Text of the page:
Stowers News

Scientists use CRISPR to knock down gene messages early in development

Aug 7 2020

KANSAS CITY, MOSince its discovery, scientists have been using the much-lauded gene editing tool CRISPR to alter the DNA of model organisms and uncover the functions of thousands of genes.

Immune system adaptations in cavefish may provide autoimmune disease insight

cave and surface fish image
Jul 20 2020

KANSAS CITY, MOCavefish may not seem like a big deal. They’re small, they live in tucked away places humans rarely go, and they’re common enough that you can find them on every continent except Antarctica. But researchers from the Stowers Institute for Medical Research see them as a potential way to understand more about the rise in autoimmune diseases in humans.

Persistent DNA damage in the placenta affects pregnancy outcomes

Jun 16 2020

KANSAS CITY, MOScientists at the Stowers Institute for Medical Research have shown that a dysfunctional placenta can play a previously unrecognized role during the earliest stages of development in mouse models of Cornelia de Lange syndrome. People with this rare genetic disorder often harbor mutations in cohesins, ring-like proteins that help DNA organize and repair itself.

Joan W. Conaway elected to the National Academy of Sciences

Apr 27 2020

KANSAS CITY, MOThe Stowers Institute for Medical Research is pleased to announce that Joan Weliky Conaway, PhD, a Stowers Investigator since 2001, has been elected a member of the prestigious National Academy of Sciences (NAS) for her distinguished and continuing achievements in original scientific research. The recognition reflects the exceptional productivity and impact of the research program co-led by Conaway and her lifelong collaborator and husband Ron Conaway, PhD.

What’s old is new again

Apr 20 2020

Researchers repurpose classic chemotherapy drug to overcome cancer therapy resistance

Technologies converge on interacting surfaces in protein complexes

Apr 14 2020

KANSAS CITY, MOResearchers at the Stowers Institute for Medical Research have fine-tuned a method to pinpoint surfaces within large multi-protein complexes that are close to, and likely to be directly interacting with, one another.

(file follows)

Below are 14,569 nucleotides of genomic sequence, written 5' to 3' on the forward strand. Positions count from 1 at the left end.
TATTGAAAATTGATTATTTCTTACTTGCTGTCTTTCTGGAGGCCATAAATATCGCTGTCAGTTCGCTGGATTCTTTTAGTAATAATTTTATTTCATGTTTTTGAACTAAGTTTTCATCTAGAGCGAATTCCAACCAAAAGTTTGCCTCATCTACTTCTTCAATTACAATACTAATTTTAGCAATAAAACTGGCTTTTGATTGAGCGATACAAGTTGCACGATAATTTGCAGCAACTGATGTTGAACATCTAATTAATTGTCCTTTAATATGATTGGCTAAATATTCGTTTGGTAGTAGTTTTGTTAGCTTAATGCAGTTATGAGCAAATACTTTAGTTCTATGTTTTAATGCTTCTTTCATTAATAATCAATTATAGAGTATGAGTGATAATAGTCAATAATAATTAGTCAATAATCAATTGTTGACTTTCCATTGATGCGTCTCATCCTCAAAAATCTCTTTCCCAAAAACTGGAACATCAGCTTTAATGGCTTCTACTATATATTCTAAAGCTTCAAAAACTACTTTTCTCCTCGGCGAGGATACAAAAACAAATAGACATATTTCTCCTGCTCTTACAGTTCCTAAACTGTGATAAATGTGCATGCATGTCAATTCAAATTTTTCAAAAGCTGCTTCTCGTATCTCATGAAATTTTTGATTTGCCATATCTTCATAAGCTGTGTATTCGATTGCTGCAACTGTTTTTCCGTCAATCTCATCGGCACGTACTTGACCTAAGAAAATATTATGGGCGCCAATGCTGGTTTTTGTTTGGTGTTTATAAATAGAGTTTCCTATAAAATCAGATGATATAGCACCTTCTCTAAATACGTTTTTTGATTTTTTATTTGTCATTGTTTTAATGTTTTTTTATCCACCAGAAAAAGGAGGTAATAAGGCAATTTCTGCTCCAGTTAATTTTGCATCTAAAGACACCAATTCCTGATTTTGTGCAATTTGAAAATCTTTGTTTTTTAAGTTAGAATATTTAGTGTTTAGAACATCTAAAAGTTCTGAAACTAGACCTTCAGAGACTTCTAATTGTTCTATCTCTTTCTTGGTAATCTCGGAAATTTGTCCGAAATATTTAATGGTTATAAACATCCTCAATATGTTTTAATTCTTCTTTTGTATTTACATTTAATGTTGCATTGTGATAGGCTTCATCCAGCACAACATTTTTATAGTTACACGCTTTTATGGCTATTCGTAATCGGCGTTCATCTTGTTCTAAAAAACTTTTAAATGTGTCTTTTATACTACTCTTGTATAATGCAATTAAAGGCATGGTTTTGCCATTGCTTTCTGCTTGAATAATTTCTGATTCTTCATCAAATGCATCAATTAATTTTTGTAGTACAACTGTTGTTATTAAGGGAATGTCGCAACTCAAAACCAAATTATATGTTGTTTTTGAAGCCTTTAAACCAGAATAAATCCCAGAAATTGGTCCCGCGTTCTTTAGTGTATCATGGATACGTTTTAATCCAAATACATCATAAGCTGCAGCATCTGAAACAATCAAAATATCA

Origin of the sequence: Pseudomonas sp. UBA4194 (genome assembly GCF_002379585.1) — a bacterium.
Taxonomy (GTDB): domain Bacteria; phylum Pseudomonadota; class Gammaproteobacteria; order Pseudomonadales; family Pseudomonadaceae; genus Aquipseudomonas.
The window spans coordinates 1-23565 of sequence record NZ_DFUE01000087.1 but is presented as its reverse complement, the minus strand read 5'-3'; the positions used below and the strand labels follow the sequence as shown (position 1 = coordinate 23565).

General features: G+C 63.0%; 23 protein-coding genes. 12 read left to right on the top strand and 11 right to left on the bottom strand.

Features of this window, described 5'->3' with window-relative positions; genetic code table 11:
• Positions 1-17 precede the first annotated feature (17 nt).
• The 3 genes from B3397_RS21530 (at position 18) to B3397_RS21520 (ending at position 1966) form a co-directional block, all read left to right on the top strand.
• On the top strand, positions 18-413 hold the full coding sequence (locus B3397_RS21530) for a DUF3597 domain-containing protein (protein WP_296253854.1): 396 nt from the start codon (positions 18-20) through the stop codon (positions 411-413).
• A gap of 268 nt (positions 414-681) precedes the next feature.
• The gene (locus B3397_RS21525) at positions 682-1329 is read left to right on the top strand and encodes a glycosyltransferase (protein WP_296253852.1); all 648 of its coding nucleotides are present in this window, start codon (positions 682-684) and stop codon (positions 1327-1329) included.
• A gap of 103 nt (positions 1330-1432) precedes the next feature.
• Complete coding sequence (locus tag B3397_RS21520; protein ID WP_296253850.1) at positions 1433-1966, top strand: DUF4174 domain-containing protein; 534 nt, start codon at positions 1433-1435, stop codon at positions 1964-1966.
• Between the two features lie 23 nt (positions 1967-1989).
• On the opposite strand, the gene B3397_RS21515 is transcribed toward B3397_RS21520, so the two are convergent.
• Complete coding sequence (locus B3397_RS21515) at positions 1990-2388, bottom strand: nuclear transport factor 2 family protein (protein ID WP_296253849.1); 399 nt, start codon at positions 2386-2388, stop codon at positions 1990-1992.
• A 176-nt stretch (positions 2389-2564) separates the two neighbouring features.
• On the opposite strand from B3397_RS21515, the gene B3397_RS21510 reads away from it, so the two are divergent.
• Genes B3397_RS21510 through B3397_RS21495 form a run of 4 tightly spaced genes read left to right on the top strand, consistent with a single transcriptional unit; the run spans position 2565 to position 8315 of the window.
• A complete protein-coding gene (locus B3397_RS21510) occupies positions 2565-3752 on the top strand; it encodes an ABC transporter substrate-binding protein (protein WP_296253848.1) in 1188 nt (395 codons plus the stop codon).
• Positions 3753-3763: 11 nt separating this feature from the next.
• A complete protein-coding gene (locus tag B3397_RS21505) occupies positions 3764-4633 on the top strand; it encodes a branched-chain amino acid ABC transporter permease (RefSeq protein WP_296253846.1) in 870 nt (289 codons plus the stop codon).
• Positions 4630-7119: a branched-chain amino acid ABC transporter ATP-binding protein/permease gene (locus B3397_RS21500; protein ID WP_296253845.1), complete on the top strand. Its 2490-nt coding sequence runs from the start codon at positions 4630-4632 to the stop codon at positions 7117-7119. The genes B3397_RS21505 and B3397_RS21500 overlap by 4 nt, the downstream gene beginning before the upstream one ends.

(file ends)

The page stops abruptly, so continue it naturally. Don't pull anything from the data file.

First quarter 2020 awards acknowledge research efforts

Apr 6 2020

KANSAS CITY, MOThe first quarter of 2020 at the Stowers Institute for Medical Research brought funding news at all levels, with an investigator, a postdoctoral researcher, and a predoctoral researcher receiving awards.

How the historically misunderstood amyloid helps to store memories

Mar 13 2020

KANSAS CITY, MOFor the first time, scientists from the Stowers Institute for Medical Research and collaborators have described the structure of an endogenously sourced, functioning neuronal amyloid at atomic resolution. The amyloid is composed of self-aggregated Orb2, the fruit fly version of the mRNA-binding cytoplasmic polyadenylation element-binding (CPEB) protein, which has been linked to long-term memory storage.

Charles German named co-general counsel of the Stowers Institute for Medical Research

Mar 12 2020

KANSAS CITY, MORichard Brown, chair, president, and chief executive officer of Stowers Resource Management, announced today that Charles German has joined the Stowers Group of Companies as co-general counsel. German and current Co-General Counsel David Welte will work closely together on a successful transition during the remainder of the year.

Hybrid microscopes increase versatility and enhance collaboration for researchers at Stowers

Mar 3 2020

Two innovative microscopes offering versatility and a streamlined user experience were installed at the Stowers Institute recently. Currently located in the Yu Lab and the Tissue Culture Lab, these microscopes are hybrids, able to easily switch from an upright configuration, typically used for viewing glass slides, to an inverted configuration for viewing specimen dishes.


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